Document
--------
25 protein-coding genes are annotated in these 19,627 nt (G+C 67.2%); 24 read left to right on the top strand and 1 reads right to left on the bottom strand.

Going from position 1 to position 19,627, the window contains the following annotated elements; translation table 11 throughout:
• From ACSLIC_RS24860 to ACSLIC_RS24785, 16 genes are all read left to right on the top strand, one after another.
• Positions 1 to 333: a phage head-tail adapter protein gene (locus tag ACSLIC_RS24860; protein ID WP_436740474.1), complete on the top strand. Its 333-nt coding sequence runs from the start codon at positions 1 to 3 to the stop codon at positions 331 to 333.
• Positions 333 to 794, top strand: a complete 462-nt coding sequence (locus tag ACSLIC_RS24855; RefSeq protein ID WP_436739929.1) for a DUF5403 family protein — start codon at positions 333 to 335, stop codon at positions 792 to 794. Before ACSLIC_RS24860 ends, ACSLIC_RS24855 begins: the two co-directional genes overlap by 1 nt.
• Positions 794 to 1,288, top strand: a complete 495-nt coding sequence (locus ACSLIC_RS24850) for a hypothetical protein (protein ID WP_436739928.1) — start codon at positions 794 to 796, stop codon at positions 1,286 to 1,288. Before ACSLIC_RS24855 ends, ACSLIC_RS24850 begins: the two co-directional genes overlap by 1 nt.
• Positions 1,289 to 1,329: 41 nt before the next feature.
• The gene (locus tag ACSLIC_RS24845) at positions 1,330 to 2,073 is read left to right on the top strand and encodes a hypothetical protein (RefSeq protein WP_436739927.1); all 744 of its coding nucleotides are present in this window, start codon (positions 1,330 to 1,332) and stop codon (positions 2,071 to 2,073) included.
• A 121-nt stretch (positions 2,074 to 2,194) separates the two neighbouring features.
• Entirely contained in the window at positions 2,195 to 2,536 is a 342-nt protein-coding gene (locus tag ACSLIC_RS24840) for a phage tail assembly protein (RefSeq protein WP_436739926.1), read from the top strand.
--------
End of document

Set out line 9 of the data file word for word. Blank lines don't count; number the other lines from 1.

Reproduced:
• A 121-nt stretch (positions 2,074 to 2,194) separates the two neighbouring features.